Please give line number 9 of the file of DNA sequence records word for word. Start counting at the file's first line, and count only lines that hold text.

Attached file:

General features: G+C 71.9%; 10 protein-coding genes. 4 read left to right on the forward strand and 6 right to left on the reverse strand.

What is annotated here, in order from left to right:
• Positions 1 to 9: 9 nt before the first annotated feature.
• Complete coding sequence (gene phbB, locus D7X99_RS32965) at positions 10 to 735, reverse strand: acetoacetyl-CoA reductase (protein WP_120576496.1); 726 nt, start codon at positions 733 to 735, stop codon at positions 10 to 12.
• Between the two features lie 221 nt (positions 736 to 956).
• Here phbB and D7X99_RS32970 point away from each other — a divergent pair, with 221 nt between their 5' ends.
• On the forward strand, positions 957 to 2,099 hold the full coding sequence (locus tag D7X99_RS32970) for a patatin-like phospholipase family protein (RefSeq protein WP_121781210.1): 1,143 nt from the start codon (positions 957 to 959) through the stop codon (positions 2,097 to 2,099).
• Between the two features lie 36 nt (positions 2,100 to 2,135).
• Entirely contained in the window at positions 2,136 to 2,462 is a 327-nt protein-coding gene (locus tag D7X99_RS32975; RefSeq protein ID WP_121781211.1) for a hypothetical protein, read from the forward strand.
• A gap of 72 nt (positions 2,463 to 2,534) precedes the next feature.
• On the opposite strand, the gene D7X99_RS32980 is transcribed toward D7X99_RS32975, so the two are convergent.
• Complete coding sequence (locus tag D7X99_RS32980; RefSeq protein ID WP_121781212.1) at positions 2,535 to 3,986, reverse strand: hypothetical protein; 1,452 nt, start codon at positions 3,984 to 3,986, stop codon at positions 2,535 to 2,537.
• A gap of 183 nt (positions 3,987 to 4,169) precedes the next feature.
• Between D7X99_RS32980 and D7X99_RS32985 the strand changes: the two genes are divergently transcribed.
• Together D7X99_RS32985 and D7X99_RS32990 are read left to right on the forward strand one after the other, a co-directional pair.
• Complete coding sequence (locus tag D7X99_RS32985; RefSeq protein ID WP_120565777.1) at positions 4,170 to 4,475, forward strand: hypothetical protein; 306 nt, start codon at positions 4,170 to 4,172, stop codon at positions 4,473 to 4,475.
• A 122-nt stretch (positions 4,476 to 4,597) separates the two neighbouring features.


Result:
• Entirely contained in the window at positions 2,136 to 2,462 is a 327-nt protein-coding gene (locus tag D7X99_RS32975; RefSeq protein ID WP_121781211.1) for a hypothetical protein, read from the forward strand.